by Chris Mackowski
The World Without Us
by Alan Weisman
Thomas Dunne Books–St. Martin’s Press
What would the world be like if the human race just up and vanished?
â€œUnlikely, perhaps, but for the sake of argument, not impossible,â€ writes journalist Alan Weisman. Perhaps a human-specific virus wipes us out or aliens kidnap us or God raptures us away. Poofâ€”weâ€™re gone. Tomorrow.
Thatâ€™s the hypothetical premise behind Weismanâ€™s newest book, The World Without Us.
But while the premise sounds fanciful, Weisman offers nothing but cold, hard facts and a gnawing gut feeling that something is already dreadfully, dreadfully wrong.
The book starts out with a fascinating look at how houses deteriorate, how cities crumble, how bridges fall. â€œBack when they told you what your house would cost, nobody mentioned what youâ€™d also be paying so that nature wouldnâ€™t repossess it long before the bank,â€ Weisman says.
The insidious culprit behind most of it is plain old water, which finds a way â€œmysteriously, inexorablyâ€ into everything given enough time. Water has the power to corrode and erode and wash things clean away.
Throughout the first quarter of the book, the world wears away in such fashion. Weisman talks to scientists, engineers, ecologists, and an assortment of other experts, building his case on well-known, well-documented fact and experience. Itâ€™s everything youâ€™d want in a Discovery Channel special.
In those first few chapters, the planet without us sounds peaceful and bucolic, but Weisman is really just lulling readers into a false Eden. The remaining three-quarters of the book shows the terrible impact humanity has already had on the planet and how, if our species were to blink away, the footprint weâ€™ve already left will remain millions of years into the future.
In virtually every instance, thatâ€™s not a good thing.
Take plastic, for example. Every particle of plastic ever manufactured still exists somewhere in the environment. In the middle of the Pacific Ocean, a mass of plastic debris the size of Texas clutters the ocean surfaceâ€”one of six such masses in the worldâ€™s oceans. Millions of tons lay buried underground. No one knows how long it will take for any of that plastic to biodegrade.
What makes Weismanâ€™s book so compelling, though, is the solid journalistic foundation itâ€™s built on. Weisman travels the world to do some excellent reporting. For that reason, itâ€™s impossible to dismiss The World Without Us as â€œa book for tree-huggers.â€ Itâ€™s real journalism that objectively explores serious environmental issues. Weisman never preaches.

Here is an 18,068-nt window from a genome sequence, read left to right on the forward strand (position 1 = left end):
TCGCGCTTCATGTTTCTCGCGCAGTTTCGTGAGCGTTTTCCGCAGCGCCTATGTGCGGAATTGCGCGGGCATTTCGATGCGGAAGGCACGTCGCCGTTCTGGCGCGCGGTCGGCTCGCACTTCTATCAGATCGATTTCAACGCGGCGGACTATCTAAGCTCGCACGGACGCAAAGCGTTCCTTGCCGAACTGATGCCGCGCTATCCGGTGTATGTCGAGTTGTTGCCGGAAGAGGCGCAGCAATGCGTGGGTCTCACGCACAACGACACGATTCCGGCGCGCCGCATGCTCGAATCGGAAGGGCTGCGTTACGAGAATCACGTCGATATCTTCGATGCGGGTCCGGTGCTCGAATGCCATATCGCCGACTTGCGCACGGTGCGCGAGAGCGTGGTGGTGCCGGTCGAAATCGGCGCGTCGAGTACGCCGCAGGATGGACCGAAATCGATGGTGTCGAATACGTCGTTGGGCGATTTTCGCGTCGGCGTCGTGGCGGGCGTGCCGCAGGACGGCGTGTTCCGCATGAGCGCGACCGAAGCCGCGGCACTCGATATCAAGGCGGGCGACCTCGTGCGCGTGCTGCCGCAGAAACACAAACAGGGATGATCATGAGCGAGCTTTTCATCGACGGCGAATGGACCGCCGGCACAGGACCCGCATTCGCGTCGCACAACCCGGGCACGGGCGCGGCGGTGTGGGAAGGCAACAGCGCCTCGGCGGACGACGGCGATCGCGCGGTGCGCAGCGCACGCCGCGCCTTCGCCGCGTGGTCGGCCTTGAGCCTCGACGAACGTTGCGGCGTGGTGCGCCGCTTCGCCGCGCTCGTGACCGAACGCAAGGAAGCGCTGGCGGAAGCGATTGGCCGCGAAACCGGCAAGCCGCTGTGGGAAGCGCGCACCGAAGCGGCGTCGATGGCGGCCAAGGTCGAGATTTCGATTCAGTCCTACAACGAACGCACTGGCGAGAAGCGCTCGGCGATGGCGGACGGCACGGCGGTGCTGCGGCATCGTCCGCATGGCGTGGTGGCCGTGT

Not that heâ€™d need to. The scientific data speaks loudly for itself, leading readers from incredulity to dread to despair. Make no mistake, as vital as this book isâ€”as thoughtful and thought-provoking as it isâ€”The World Without Us is not for the weak of heart. Most readers will hardly be able to believe the precarious condition our planet is really in.
â€œ[W]e donâ€™t get out of this life aliveâ€”and neither will the Earth,â€ Wesiman says.
In a stirring coda, â€œOur Earth, Our Souls,â€ Weisman links the post-human world to the post-world human, touching on the religious implications of the world without us. He smartly avoids any long theological discussions by taking a broader approach that examines the ethical implications of what our presence on the planet now will mean once weâ€™re gone.
â€œWorldwide, every four days human population rises by 1 million,â€ he says. â€œSince we canâ€™t really grasp such numbers, theyâ€™ll wax out of control until they crash, as happened to every other species that got too big for this box.â€
â€œAbout the only thing that could change thatâ€¦is to prove that intelligence really makes us special after all,â€ Weisman continues. â€œThe intelligent solution would require the courage and the wisdom to put our knowledge to the test.â€
In other words, if everyone knew what scientists all around the world already know and what Weisman has written about, and if everyone applied that knowledge, we could save the earth. Such a solution, he says, would be â€œpoignant and distressingâ€¦but not fatal.â€
On the other hand, by 2050 the earthâ€™s population will balloon to 9 billion peopleâ€”and there just arenâ€™t enough resources on the planet to support that kind of population. The planet only seems big, and resources only seem endless, but the human race is careening toward a hard, abrupt lesson about sustainability and the finite nature of nature.
The World Without Us will be a startling place, Weisman suggests. Whatâ€™s even more startling is howâ€”and how soonâ€”it may end up that way.
Chris Mackowski is an associate professor of journalism and mass communication at St. Bonaventure University.